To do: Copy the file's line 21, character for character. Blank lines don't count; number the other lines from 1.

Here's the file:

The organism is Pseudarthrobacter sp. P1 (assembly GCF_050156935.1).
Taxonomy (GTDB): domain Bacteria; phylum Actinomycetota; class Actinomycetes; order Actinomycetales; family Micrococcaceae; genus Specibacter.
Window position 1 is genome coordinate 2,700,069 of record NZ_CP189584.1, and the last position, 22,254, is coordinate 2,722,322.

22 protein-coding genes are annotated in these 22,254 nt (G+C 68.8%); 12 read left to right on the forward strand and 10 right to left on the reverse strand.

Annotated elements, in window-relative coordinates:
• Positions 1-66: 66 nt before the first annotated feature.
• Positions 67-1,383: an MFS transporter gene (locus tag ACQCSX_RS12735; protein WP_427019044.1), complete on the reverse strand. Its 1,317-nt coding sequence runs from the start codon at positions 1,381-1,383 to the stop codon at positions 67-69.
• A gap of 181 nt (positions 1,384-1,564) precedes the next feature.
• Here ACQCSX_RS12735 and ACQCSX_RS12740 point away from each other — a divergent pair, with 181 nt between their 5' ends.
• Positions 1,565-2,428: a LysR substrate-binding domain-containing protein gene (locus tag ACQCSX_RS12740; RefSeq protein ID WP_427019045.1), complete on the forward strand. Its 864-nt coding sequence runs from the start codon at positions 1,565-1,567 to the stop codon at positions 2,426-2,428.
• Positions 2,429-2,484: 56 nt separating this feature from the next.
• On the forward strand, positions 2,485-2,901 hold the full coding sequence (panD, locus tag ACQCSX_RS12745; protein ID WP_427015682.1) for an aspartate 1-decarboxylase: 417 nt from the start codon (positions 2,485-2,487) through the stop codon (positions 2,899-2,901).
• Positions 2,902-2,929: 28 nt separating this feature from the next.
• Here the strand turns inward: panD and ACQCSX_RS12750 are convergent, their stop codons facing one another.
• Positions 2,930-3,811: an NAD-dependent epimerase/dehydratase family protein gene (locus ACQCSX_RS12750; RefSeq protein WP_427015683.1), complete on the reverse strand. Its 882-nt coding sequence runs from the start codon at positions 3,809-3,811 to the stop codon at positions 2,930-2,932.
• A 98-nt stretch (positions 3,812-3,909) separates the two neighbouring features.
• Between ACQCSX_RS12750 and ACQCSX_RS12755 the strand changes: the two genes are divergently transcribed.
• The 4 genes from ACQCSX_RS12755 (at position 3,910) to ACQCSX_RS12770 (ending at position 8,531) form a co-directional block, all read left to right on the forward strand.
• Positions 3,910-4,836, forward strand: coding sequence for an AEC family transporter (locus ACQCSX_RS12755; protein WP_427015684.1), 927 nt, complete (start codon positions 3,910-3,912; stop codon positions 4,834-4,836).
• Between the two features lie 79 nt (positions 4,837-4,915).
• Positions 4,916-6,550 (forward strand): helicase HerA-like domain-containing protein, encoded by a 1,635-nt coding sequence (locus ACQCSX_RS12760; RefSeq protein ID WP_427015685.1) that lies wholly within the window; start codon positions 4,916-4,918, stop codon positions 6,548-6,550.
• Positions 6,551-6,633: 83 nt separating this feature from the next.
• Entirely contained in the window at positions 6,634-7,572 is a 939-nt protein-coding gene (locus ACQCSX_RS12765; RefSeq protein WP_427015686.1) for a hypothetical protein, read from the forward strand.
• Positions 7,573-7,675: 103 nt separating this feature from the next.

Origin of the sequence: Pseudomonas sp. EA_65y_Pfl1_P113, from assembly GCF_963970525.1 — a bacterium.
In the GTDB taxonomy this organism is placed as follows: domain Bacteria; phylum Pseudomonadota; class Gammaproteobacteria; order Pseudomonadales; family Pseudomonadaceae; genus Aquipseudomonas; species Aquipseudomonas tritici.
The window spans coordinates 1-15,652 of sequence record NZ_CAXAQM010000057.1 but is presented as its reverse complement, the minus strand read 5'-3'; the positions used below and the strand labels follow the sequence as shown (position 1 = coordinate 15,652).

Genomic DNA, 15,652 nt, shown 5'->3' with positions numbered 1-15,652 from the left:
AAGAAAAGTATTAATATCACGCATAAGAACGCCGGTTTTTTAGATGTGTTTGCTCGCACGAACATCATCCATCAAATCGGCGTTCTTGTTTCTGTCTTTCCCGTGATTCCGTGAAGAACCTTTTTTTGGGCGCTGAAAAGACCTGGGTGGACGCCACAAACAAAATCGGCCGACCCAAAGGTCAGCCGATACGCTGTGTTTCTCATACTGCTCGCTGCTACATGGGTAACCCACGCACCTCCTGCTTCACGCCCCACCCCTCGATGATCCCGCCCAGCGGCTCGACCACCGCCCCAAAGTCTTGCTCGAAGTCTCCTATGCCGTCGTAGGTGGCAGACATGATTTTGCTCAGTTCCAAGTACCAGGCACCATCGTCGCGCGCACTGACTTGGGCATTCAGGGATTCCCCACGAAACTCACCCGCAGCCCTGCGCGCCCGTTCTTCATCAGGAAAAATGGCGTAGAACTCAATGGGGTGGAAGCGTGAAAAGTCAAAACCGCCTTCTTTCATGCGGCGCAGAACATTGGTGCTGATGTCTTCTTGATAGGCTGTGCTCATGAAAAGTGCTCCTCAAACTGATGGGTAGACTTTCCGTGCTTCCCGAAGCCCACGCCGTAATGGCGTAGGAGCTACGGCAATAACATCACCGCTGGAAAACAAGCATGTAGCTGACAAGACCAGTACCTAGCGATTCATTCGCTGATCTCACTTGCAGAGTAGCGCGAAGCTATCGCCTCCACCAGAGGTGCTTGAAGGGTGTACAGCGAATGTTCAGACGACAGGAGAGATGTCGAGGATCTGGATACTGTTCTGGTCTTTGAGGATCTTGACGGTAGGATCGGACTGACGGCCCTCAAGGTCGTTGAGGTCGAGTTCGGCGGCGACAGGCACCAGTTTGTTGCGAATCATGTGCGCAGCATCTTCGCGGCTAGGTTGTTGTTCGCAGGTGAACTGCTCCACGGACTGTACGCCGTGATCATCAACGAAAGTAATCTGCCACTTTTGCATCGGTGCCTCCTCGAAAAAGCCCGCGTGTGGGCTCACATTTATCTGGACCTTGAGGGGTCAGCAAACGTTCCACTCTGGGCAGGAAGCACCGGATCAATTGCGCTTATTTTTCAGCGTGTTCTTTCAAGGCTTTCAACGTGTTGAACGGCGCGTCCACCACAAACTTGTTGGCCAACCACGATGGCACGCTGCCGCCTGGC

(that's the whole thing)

• Positions 4,916-6,550 (forward strand): helicase HerA-like domain-containing protein, encoded by a 1,635-nt coding sequence (locus ACQCSX_RS12760; RefSeq protein ID WP_427015685.1) that lies wholly within the window; start codon positions 4,916-4,918, stop codon positions 6,548-6,550.